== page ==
It’s no secret that money is one of the most common causes of stress in Australia*. As well as your health, financial stress can cause havoc in even the closest relationships.
If you and your partner are feeling the pressure on the money front, there are ways to help manage this.
Here are 5 tips, which may help to keep financial harmony intact with your nearest and dearest.
1. Mutually agree on your priorities
As humans, we have different interests and priorities in life. In a relationship, sometimes those priorities aren’t always in sync.
One way to help reduce disagreements and potentially make decisions more straightforward can be to find some common ground. For example, you may both agree that your health is a top priority, and so setting aside a budget for a gym membership, yoga classes or health insurance, might be something you both agree on. If your monthly income is stretched and you need to trim back on spending, look at the areas of your budget that don’t fall within your mutual priorities, and start there.
2. Understand your partner’s money personality
Many of the decisions we make around how we earn, spend and invest our money are subconscious, and have a lot to do with our beliefs about money. Understanding your partner’s money personality can help to improve communication, reduce conflict and stress and make money conversations more fruitful.
While we are all unique humans, we all have some personality traits that are similar. To make things fun (and potentially insightful), consider taking our money personality quiz, which is designed to help you discover more about your money personality, and what that can mean for your relationship.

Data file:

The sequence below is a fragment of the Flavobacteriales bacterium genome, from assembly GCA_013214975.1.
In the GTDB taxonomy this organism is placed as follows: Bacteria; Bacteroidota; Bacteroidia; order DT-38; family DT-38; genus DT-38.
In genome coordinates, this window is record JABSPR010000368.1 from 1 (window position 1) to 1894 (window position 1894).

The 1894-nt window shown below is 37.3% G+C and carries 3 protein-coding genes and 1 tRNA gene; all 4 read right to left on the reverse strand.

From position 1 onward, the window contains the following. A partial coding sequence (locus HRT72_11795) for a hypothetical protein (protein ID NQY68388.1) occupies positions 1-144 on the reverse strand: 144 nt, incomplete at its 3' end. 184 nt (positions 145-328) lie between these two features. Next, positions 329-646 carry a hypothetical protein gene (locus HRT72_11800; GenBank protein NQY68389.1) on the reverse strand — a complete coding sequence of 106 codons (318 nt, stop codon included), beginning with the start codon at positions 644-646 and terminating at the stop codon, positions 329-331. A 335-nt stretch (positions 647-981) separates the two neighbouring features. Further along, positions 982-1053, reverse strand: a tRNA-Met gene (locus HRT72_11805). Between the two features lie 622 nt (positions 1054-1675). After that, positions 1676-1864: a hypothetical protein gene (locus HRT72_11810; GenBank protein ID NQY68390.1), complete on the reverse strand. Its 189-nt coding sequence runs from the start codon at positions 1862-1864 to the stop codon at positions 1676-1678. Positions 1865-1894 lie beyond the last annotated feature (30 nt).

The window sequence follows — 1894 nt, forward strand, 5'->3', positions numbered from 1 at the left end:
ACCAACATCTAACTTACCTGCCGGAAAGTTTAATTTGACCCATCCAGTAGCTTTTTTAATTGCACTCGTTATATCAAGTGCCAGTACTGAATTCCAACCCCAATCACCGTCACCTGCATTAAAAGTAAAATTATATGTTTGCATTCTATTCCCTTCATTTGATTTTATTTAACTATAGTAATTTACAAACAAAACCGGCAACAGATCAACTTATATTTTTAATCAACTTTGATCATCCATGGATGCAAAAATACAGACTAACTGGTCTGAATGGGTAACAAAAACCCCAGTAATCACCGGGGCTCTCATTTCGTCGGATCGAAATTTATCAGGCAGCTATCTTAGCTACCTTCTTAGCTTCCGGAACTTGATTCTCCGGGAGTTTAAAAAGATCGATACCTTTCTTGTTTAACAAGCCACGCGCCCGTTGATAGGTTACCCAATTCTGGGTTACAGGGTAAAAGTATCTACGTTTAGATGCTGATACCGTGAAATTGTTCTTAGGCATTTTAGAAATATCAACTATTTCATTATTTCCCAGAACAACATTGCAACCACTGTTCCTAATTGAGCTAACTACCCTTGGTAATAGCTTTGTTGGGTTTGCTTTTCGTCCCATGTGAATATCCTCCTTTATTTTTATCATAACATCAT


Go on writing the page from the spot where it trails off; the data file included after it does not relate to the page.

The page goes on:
3. Set a non-negotiable allowance
While keeping an eye on household spending activity is important, probably not many of us would find joy in having our spending micromanaged to the nearest dollar. For a bit of freedom and flexibility, consider setting a non-negotiable allowance whereby you and your partner can spend that money freely, without scrutiny of having to provide any sort of explanation.
The non-negotiable allowance you agree on should make sense for your financial circumstances and goals. An allowance that’s too small may feel too restrictive. An allowance too big may take away from your longer term goals, or other areas of priority.
4. Don’t be a passenger
In some relationships there can be one dominant person managing the finances. This person usually drives the budget, or perhaps shops around for the best bank accounts or credit cards. They may also take charge when looking for a home loan or purchasing insurance.
If you’re not the one driving the financial conversations in your household, that doesn’t mean you don’t need to be across everything. Taking an active interest in your joint finances can be a good way to help make sure you’re both on the same page and heading in the same direction.
5. Keep the lines of communication open
Small irritations can become big issues if not brought out into the open and dealt with. Whether it be money or otherwise, open and honest communication is key to a healthy relationship. If the way you manage your money as a couple isn’t working for you, telling your partner how you feel can be a good first step. For example, the budget may feel unfair or flawed to you. You may feel resentful that there isn’t enough focus on something that’s important to you. Or, you may believe that your partner is overspending in a certain area. The sooner you voice these feelings, the sooner you can both work through them.
Navigating financial stress can be challenging, even in the closest relationships. If you’d like to talk to us about anything in this article, please get in touch.
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